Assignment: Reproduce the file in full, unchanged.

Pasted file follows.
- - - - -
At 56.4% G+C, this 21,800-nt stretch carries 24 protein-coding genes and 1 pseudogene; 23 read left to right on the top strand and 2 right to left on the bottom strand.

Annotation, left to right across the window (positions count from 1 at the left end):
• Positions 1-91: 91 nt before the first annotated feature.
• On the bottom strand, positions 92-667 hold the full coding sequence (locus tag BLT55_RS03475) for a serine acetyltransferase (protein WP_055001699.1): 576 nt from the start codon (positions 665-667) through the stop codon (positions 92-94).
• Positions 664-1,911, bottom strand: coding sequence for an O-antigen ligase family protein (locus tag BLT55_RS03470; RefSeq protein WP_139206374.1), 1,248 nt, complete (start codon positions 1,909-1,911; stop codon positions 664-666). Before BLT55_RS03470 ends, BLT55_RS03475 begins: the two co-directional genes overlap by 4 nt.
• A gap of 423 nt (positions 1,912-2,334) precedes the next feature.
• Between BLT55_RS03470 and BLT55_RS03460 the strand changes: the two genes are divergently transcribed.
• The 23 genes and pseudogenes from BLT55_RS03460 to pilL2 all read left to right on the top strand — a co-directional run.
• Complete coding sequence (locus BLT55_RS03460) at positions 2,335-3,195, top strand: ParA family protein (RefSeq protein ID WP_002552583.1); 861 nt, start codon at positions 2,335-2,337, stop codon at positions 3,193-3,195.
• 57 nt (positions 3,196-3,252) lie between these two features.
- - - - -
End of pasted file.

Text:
At 56.4% G+C, this 21,800-nt stretch carries 24 protein-coding genes and 1 pseudogene; 23 read left to right on the top strand and 2 right to left on the bottom strand.

Annotation, left to right across the window (positions count from 1 at the left end):
• Positions 1-91: 91 nt before the first annotated feature.
• On the bottom strand, positions 92-667 hold the full coding sequence (locus tag BLT55_RS03475) for a serine acetyltransferase (protein WP_055001699.1): 576 nt from the start codon (positions 665-667) through the stop codon (positions 92-94).
• Positions 664-1,911, bottom strand: coding sequence for an O-antigen ligase family protein (locus tag BLT55_RS03470; RefSeq protein WP_139206374.1), 1,248 nt, complete (start codon positions 1,909-1,911; stop codon positions 664-666). Before BLT55_RS03470 ends, BLT55_RS03475 begins: the two co-directional genes overlap by 4 nt.
• A gap of 423 nt (positions 1,912-2,334) precedes the next feature.
• Between BLT55_RS03470 and BLT55_RS03460 the strand changes: the two genes are divergently transcribed.
• The 23 genes and pseudogenes from BLT55_RS03460 to pilL2 all read left to right on the top strand — a co-directional run.
• Complete coding sequence (locus BLT55_RS03460) at positions 2,335-3,195, top strand: ParA family protein (RefSeq protein ID WP_002552583.1); 861 nt, start codon at positions 2,335-2,337, stop codon at positions 3,193-3,195.
• 57 nt (positions 3,196-3,252) lie between these two features.